“Today, we are again worried… about invisible borders that prevent us from crossing from one neighborhood to another…”
Three years ago last Sunday, the Revolutionary Armed Forces of Colombia (FARC) and the Colombian government signed a historic ceasefire agreement, marking what was thought to be one of the last steps before the final Peace Accords and a laying down of arms in favor of peace. Today, we are reflecting on the changes that the Peace Accords has brought to Colombia. From our accompaniments in terrain and from the voices of our own partners, we have seen and heard renewed hope that the Accords would begin a new era of peace. Now, just three years later, many feel frustrated as attacks against social leaders continue to rise, and communities attempting to remain on their territories and build sustainable peace are continually put at risk.
But you don’t have to take our word it. Over the next few weeks we are bringing you Perspectives on Peace, videos of social leaders in different parts of Colombia sharing their first-hand accounts of what’s happening in their communities.
Coinciding with Pride Month, we start with two voices from the Punte Icaco Humanitarian Space in the city of Buenaventura, on Colombia’s Pacific coast. Members of the CONPAZ (Communities Constructing Peace in the Territories) network, they share their perspectives about the ongoing violence in Buenaventura, and in particular the harassment and violence against the LGBTQIA+ community.
(Make sure that subtitles are on when you watch the videos)
Karen is the legal representative for the LGBTI community in Buenaventura and a CONPAZ leader in Punte Icaco. She is concerned about paramilitary recruitment and recent threats against her personally.
Rubén Darío is part of the LGBTI community in Punte Icaco and a leader with CONPAZ. He is concerned about the ongoing violence against LGBTI people and the impunity for assailants.
You have been an essential part of our accompaniment project from afar, and we know that your love and support of our partners is just as strong as ours. As you may know, we (as well as many other accompaniment organizations) have been going through a period of financial difficulty. This, combined with a changing political context since Colombia’s peace accord, led us to take a moment to reflect upon our work. Consequently, we scaled back our accompaniment work and began evaluating and planning how to proceed in a more financially sustainable way, while still effectively responding to Colombia’s most urgent issues.
We have had a permanent presence in the Peace Community of San Jose for more than 16 years. Our partnership with the Peace Community is our longest standing to date, but we were forced to the painful decision to end our permanent presence in October. However, we believe this transition speaks to the changing political context in Colombia as well as to our own current capacity.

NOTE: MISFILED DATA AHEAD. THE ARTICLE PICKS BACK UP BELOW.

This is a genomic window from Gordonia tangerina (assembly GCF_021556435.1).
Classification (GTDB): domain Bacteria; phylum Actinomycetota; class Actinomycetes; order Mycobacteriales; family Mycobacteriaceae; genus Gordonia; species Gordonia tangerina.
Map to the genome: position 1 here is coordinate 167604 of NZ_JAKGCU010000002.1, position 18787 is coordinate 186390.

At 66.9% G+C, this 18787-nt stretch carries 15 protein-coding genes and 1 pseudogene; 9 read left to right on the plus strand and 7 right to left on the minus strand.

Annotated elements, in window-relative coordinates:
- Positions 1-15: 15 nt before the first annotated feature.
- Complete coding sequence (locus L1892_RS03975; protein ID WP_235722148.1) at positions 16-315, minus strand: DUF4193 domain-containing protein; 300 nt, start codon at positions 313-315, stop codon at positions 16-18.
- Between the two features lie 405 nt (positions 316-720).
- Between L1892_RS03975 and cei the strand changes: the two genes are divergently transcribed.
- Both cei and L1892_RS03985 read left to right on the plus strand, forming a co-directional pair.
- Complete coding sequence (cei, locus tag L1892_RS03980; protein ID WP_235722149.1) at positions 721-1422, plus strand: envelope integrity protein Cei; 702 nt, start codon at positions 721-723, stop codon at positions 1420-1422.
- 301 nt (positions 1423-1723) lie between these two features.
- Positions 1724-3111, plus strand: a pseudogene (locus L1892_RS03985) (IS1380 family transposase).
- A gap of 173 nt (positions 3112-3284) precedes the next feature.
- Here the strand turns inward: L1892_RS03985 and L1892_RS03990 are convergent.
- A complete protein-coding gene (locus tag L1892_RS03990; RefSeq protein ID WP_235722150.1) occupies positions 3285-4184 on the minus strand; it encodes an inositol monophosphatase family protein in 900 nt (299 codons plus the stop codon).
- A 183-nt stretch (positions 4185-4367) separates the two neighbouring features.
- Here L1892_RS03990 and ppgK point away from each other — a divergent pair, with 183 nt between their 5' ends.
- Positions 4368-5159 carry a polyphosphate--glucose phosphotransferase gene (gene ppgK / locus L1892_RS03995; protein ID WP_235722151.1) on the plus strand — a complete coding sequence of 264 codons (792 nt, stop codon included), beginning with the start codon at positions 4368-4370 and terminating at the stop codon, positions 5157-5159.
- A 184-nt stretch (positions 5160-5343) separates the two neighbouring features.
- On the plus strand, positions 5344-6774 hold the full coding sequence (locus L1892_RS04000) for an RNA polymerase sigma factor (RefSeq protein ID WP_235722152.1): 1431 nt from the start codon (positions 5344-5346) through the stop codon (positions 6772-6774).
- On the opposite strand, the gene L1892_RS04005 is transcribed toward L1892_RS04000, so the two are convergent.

In post-peace accord Colombia, social leaders across the board have been increasingly threatened and attacked at alarming rates. Reports show that it has become especially dangerous for land and environmental defenders, as the country moves toward an economic model dependent on extractive and environmentally damaging industries like mining and large-scale agro-business. In this context, and with various limitations on our funding, it is urgent for us to focus our resources on these leaders and communities who are at high risk — and also play a critical role in global efforts to combat climate change and environmental degradation.
Therefore, in 2019 and 2020 we will work to increase visibility and advocacy for land and environmental defenders in Colombia. Together with CONPAZ communities on the front lines, we will design grassroots campaigns to strengthen international coalitions with fellow organizations that work for environmental justice, bridging these front line environmental defenders with international efforts for climate justice.
These changes do not mean we will stop collaborating with our long-standing partners. We will continue to provide political support for the Association of Conscientious Objectors of Colombia (ACOOC) and, make punctual visits to the farming community El Nilo. Although we will no longer provide a permanent accompaniment presence to the Peace Community of San José, we will continue to make periodic visits and provide ongoing political accompaniment.
This new direction speaks both to our own strengths as an international accompaniment organization, and also responds to the most pressing needs of our partners. The defense of land and environment is not only a Colombian issue–as temperatures rise and environmental disasters become increasingly devastating, the protection of our environment and lands has become an issue of increasingly pressing need across the globe.
As this new phase begins, we are working with our partners to expand the possible scope of our activities and looking to make co-created strategies. These strategies will include what we have always done– physical presence, political advocacy, and movement building– while also trying to be creative with our partners to see how our presence can be best used.
But we cannot do this without you! Please consider making your tax-deductible donation today online here or by sending a check.
And as always, we invite you to write us with your comments and questions. We would love to hear from you!
FOR Peace Presence
by Kati Hinman
When I started with FORPP in December of 2016, Colombia was in the midst of a peace process that was surrounded by promises of a definitive end to the conflict. Suddenly, the FARC were almost all gone from terrain. It felt as if rapid change was on the horizon.
However, as I began working as an international accompanier, I witnessed again and again how the conflict was rooted in problems much deeper than a few armed groups, as I had believed before. A peace agreement with the FARC could at best be a beginning to an end. Communities across Colombia were fighting for their rights to remain on their lands, which was consistently cited as a critical part not only of sustainable peace for the country, but also for global strategies to combat climate change and environmental degradation. Yet there were was a vested interest in displacing rural communities to exploit natural resources, not for Colombians but for people like me, in the US and Europe, who had no idea of the real cost behind these goods.